Hakuna Matata

It’s a gift and a curse…

In basketball, Michael Jordan’s greatest gift was his will to win and be the greatest ever. This same gift ended up being his biggest detriment in the latter stages of his career. During his last few seasons, he could not adapt to being the contributor and struggled throughout the season.

Hawaii is in a similar situation. In class, it was pointed out that Hawaii can take a person out of the submarine, even if it’s just for a moment. Taking advantage of Hawaii’s natural resources – mountains and oceans – can snap a person back to reality. Hawaii can free a person from the prison of the digital world. While this is certainly a blessing, it can also be a curse. Hawaii often times creates a lifestyle that is hard to break out of. A recent poll showed that Hawaii ranked as the number one state for wellbeing. If outside the submarine represents reality and the problems of the world, Hawaii is the worst place to live to escape the sub.

A similar example of this situation is in the movie the Lion King. In Pride Rock, Simba was living in the real world. Pride Rock was community based, where problems were solved and dealt with by the community. When Simba life took an unfortunate turn, and he met Timon and Pumbaa, his life took a 180 degree turn. By living in paradise, Simba developed the Hakuna Matata (“it means no worries for the rest of your days”) lifestyle. It literally took a vision of his father, a talk with Rafiki, and an old friend from the past to snap Simba back into reality. And even with a traumatic shake-up, Simba was still hesitant to leave his comfortable life in paradise.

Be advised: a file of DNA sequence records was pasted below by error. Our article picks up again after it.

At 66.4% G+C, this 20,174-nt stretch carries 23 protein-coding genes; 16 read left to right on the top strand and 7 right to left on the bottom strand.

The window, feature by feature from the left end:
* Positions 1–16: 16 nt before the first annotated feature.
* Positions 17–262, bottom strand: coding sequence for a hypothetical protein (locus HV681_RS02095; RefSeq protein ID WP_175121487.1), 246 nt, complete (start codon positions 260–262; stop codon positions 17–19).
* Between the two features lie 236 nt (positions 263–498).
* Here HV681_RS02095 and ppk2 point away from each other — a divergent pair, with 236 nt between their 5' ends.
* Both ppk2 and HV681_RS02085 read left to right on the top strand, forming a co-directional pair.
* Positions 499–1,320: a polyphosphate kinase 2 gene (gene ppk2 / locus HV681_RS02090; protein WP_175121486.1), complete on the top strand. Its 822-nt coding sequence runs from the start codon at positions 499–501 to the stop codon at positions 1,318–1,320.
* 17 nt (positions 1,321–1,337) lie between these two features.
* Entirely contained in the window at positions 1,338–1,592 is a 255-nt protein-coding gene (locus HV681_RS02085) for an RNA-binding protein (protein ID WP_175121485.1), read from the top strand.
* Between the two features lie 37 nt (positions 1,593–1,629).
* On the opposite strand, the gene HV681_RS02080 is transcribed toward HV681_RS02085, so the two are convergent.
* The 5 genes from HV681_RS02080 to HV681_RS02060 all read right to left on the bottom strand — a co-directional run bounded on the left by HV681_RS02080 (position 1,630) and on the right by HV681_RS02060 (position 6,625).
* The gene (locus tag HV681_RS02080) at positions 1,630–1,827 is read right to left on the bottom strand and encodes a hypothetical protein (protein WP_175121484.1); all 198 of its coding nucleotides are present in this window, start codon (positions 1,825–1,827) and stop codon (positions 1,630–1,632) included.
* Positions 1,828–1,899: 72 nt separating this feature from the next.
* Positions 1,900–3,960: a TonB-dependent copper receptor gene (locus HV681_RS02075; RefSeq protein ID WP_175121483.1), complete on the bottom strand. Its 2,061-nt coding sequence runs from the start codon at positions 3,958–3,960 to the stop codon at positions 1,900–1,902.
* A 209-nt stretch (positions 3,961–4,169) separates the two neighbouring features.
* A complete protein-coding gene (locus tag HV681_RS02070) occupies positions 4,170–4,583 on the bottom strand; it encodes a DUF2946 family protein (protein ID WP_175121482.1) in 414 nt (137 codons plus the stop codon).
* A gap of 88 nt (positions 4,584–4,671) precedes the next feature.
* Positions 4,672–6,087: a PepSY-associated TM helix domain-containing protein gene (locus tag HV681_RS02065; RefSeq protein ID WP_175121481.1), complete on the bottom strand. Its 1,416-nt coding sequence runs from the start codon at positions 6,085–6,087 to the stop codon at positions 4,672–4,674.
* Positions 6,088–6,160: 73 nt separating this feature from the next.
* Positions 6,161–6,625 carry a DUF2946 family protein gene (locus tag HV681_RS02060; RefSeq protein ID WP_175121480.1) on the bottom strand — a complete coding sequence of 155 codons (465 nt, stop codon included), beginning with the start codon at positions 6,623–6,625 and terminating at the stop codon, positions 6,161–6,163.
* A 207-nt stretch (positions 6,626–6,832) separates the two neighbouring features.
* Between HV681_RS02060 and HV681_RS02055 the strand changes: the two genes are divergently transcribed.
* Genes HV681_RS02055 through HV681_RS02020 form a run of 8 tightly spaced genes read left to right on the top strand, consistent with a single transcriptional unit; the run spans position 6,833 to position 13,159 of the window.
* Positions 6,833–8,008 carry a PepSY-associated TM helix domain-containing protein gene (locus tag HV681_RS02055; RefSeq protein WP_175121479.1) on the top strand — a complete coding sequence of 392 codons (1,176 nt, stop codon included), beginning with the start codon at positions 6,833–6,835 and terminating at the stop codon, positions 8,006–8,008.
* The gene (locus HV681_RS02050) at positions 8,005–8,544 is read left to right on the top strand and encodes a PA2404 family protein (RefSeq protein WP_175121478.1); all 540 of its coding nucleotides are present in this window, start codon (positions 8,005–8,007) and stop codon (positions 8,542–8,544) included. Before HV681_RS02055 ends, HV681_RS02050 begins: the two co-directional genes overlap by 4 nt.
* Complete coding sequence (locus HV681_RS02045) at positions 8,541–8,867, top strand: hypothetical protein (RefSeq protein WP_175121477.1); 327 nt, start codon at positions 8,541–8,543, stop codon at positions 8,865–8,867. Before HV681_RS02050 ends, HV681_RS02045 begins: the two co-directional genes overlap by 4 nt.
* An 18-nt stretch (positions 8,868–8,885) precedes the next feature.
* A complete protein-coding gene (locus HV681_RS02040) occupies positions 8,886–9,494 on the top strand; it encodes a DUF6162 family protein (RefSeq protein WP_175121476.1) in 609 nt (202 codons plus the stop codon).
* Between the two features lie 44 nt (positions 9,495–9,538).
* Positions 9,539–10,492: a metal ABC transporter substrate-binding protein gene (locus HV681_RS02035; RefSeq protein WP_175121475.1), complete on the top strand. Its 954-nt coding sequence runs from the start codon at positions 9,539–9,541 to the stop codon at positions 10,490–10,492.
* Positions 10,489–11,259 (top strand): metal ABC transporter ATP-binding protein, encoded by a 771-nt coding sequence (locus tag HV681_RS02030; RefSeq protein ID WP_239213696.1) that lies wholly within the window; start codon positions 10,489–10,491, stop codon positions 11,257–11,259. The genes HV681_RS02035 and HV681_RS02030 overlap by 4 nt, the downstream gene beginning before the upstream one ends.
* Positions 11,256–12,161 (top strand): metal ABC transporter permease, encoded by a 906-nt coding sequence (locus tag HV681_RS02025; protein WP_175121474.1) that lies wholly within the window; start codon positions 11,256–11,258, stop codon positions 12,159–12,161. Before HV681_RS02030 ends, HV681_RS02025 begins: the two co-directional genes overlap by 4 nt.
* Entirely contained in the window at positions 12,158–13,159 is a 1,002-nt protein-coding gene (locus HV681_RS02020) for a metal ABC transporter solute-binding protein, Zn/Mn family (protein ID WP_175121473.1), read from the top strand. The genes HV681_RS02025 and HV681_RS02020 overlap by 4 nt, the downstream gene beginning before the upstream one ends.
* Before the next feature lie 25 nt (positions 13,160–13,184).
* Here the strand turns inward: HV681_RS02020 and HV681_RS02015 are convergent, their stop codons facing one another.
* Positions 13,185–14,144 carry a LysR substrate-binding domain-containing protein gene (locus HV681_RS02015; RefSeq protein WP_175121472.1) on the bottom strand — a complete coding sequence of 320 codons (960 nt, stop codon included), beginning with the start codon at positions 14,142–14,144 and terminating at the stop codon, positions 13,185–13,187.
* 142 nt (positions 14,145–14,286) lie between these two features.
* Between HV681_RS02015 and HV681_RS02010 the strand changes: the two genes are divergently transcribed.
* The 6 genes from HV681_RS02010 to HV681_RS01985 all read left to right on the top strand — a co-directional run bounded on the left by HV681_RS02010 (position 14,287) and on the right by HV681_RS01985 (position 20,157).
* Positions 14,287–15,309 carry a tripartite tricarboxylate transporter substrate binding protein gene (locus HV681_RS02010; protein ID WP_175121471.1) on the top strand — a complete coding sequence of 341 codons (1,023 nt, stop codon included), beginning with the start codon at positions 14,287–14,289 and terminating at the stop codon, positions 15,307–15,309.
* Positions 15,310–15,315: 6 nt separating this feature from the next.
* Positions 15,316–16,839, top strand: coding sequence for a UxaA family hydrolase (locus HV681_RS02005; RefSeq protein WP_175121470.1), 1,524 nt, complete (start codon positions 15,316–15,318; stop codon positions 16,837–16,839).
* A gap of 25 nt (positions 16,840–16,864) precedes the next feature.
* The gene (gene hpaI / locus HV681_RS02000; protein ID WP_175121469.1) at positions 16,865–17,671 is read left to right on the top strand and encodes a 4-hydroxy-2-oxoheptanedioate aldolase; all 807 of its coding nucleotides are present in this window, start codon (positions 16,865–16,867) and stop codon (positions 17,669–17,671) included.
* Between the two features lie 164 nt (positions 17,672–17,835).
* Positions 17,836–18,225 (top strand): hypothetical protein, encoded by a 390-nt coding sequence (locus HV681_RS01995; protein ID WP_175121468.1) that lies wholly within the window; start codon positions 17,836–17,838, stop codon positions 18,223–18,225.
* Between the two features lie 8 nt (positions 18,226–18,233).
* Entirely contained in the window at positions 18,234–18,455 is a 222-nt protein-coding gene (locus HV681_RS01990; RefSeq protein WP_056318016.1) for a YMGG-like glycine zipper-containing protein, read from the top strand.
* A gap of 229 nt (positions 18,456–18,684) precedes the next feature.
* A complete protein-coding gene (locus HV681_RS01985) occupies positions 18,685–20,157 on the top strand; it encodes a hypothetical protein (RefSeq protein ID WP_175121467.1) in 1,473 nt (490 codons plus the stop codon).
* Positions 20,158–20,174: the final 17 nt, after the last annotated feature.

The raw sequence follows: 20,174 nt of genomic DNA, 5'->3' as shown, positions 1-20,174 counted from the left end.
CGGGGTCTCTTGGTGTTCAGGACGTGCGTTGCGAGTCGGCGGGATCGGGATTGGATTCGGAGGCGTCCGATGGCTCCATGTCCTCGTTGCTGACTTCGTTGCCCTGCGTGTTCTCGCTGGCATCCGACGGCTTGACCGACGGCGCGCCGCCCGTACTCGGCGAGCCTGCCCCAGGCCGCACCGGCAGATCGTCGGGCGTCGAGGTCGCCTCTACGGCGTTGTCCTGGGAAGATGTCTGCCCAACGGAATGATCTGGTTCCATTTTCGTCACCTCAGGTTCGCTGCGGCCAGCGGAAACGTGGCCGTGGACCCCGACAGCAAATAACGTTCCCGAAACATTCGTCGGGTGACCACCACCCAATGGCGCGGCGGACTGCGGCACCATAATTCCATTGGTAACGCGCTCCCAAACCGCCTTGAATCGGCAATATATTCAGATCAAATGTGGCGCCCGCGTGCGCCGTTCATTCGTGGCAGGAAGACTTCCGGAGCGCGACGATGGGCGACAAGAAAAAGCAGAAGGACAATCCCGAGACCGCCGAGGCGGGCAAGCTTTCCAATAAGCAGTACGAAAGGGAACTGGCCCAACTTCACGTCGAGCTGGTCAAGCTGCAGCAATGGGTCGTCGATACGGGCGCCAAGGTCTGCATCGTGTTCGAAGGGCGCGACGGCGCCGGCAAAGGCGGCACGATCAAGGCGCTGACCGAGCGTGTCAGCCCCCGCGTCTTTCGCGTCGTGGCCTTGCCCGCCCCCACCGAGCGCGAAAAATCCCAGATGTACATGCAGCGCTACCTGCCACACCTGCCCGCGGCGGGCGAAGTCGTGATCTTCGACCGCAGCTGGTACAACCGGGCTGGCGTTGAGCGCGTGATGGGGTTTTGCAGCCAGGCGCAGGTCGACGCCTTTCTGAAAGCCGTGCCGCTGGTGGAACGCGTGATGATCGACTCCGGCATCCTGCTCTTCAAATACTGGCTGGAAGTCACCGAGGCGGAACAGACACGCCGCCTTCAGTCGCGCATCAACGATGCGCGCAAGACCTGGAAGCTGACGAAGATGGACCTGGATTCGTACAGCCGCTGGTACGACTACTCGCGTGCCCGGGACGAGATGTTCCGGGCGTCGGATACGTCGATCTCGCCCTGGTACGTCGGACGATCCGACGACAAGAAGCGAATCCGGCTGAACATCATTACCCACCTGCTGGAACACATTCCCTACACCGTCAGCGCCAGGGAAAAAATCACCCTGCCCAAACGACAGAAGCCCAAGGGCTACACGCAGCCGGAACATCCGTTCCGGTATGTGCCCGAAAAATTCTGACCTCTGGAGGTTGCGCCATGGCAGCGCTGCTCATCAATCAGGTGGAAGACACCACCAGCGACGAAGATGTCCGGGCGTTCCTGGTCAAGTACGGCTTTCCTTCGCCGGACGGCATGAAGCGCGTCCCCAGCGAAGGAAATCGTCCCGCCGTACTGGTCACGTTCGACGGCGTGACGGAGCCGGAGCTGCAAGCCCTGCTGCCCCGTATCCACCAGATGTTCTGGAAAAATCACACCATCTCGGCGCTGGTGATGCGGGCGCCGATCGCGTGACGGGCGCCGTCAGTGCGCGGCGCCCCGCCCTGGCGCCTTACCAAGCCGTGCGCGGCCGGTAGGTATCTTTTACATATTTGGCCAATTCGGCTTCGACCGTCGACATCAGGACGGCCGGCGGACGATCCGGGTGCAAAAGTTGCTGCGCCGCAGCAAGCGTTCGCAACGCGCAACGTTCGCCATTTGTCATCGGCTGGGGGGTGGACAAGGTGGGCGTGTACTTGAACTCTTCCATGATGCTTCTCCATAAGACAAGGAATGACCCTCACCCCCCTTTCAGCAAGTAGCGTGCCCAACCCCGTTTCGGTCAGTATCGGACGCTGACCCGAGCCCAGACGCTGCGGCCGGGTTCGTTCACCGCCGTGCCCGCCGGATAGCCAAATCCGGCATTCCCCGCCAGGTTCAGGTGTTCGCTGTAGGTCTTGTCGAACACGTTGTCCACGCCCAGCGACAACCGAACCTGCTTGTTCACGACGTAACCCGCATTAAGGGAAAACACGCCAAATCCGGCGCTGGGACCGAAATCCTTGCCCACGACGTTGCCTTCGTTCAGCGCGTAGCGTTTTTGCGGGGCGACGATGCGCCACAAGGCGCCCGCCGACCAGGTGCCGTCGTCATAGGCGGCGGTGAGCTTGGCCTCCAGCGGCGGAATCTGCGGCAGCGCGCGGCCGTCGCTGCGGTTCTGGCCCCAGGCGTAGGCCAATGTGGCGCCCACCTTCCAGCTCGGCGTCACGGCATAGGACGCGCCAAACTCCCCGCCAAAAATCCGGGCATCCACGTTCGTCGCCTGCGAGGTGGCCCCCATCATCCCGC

In class, we discussed how Hawaii was very fortunate from avoiding potential disasters such as radiated waters or tsunamis. Sadly, it would take an event like that to shake people out of the Hakuna Matata mindset.



~ by digitalamericathebeautiful on April 25, 2012.

One Response to “Hakuna Matata”

  1. Do you really think that the bind between reality as reality and reality as fantasy is permanent in Hawai’i? Consider the fact that the old people have to die sooner or later, water will become an issue on O’ahu in particular, and tourism can’t last forever… Your generation – among them the “motivated” ones from Schidler – will take over.

    You’ll all be raised with the common experiences of finishing Skyrim with slightly different results, and Tweeting, and breaking up on Facebook, etc. I would be genuinely surprised (and disappointed) if you ran Hawai’i the way that mine is running it.

    I’d be curious to know exactly how you expect your generation to get infected with the values of the older one.

Leave a Reply

Fill in your details below or click an icon to log in:

WordPress.com Logo

You are commenting using your WordPress.com account. Log Out /  Change )

Google+ photo

You are commenting using your Google+ account. Log Out /  Change )

Twitter picture

You are commenting using your Twitter account. Log Out /  Change )

Facebook photo

You are commenting using your Facebook account. Log Out /  Change )


Connecting to %s

%d bloggers like this: